Blog: Assessment of apps for use by NHS patients

Patients now have access to a large number of apps to manage or monitor their health.  However, whilst some apps have been developed by clinicians who have ensured that the app is effective and safe; others have not been developed so rigorously.  Hence, patients need a way of identifying those apps that are fit for purpose and don’t expose them to unnecessary risk.

The NHS has recently soft launched its new NHS Apps Library (in beta-test phase).  This lists apps that have been developed by third parties and assessed as being suitable for use by the general public, to improve and manage their health.  Current apps listed include: ‘myCOPD’ for managing chronic obstructive pulmonary disease and  ‘MyChoicePad’ which helps people with learning disabilities to communicate better.

Some apps in the library will be labelled as either ‘being tested in the NHS’ or ‘NHS approved’ (which means that there is clinical evidence that supports the app’s clinical outcomes).  Those being tested will have data collected, to determine the effectiveness of the apps in achieving their stated aim.

However, the NHS Apps Library is not the only place where patients can go to find apps that have been assessed by healthcare professionals.  My therappy is a new web site that offers a database of apps aimed at stroke and brain injury recovery and rehabilitation.  Each app has been tested by a network of expert NHS therapists and patients from around the UK, using a unique 50 point testing system.  The tests cover everything from data protection and digital safety, to clinical value and evidence.  My therappy is the only app review service to have mixture of digital experts, clinicians and patients involved in the testing.

The apps listed on the web site have a star rating and genuine user feedback.  Each app is also given a profile of information to help the patient, family member or clinician decide if it suits the needs of the patient.  This includes: cost; clinician rating; user rating; app description; feedback from users; and a named category that shows what the app can help with.

The web site was part funded by the South West Academic Health Science Network and by its founding organisation, Northern Devon Healthcare Trust.  Since its launch in November 2016, it has been utilised by thousands of people worldwide and is now recommended by national charities such as The Stroke Association, Headway and the UKABIF.

iMedicalapps is run by clinicians in the US and provides reviews of medical apps for us by both patients and/or professionals.  The review method is not publicised and no ‘score’ is provided, but the reviewers all have relevant clinical experience.   Whilst the site lists some apps for patients, it is more geared towards advising other clinicians.

The OTs with apps web site provides a list of apps covering areas such as handwriting, for use by occupational therapists working with children and adults.  The recommended apps have been assessed by clinicians, although no information about the assessment process is given.

The North West based company, ORCHA, provides a service assessing both the side effects (risks) and benefits of health apps, giving clinicians, patients and the public informed choice about the apps they may be empowered to use.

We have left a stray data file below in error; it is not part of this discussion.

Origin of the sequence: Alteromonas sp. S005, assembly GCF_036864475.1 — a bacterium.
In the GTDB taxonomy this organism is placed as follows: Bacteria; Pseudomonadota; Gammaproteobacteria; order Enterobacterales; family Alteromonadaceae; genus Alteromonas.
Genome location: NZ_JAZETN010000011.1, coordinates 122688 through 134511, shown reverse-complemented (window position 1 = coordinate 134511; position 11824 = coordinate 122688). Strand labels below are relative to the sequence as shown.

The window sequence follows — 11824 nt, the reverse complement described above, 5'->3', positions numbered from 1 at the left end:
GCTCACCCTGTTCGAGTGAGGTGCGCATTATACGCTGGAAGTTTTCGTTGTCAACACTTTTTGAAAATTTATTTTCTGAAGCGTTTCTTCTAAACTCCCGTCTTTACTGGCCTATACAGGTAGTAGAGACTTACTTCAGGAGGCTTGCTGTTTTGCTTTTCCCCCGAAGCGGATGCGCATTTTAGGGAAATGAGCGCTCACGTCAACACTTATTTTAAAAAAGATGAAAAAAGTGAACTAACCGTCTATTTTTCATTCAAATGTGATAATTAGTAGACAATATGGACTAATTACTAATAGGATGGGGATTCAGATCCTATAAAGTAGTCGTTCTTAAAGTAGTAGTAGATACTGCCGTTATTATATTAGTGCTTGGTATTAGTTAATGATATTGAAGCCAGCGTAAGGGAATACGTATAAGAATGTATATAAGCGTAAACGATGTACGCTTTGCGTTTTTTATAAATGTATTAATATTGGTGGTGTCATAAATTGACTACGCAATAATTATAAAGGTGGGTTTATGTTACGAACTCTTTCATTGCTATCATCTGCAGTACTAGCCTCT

Whilst the NHS library reviews only clinically trialled apps, ORCHA looks at all health and care apps that are on the market – updated each week – to give an objective view via a simple scoring system of each app’s plus and minus points in terms of the value it provides (e.g. usefulness, easy to use, helpful features) and the risk of using the app (e.g. whether advice is verified, whether personal data is secure).  ORCHA welcomes the NHS focus on apps, and share the vision that proper use of apps will be a significant and growing benefit to healthcare and patients.  ORCHA also collaborates with NHS organisations and has worked with Lancashire Care NHS Foundation Trust to identify how apps could be used by various patients – these will be recommended by the local clinicians through a dedicated ORCHA Pro web site.

In the future, apps that can lead to a reduction in healthcare costs (e.g. reducing the number of hospital appointments) may be covered by a NICE Health App Briefing.  This will set out the evidence for the app, but will not be accompanied by a recommendation (as this will be up to the patient’s clinician).

The NICE review will consist of 4 stages: (i) the app developer’s self-assessment against defined criteria; (ii) a community evaluation involving crowd-sourced feedback from professionals, the public and local commissioners; (iii) preparation of a benefit case; and (iv)an independent impact evaluation, considering both efficacy and cost-effectiveness.[1]   Five apps are currently being reviewed under this new process, and going forward, the focus will be on apps for mental health and chronic conditions.

Developers looking to create apps for the NHS market can benefit from the NHS mobile health space, which contains a large number of resources relating to testing, accessing NHS data, and NHS standards.  The site also includes a list of Digital Assessment Questions (beta version) that cover clinical and technical standards, questions and best practice, which developers can use to inform the creation of new apps to the required standard.

It will be interesting to see how the above routes for evaluating healthcare apps develop over the next few years, and whether, in the future, there is an established standard to which all such apps must demonstrate compliance.


[1]  accessed 24/5/17

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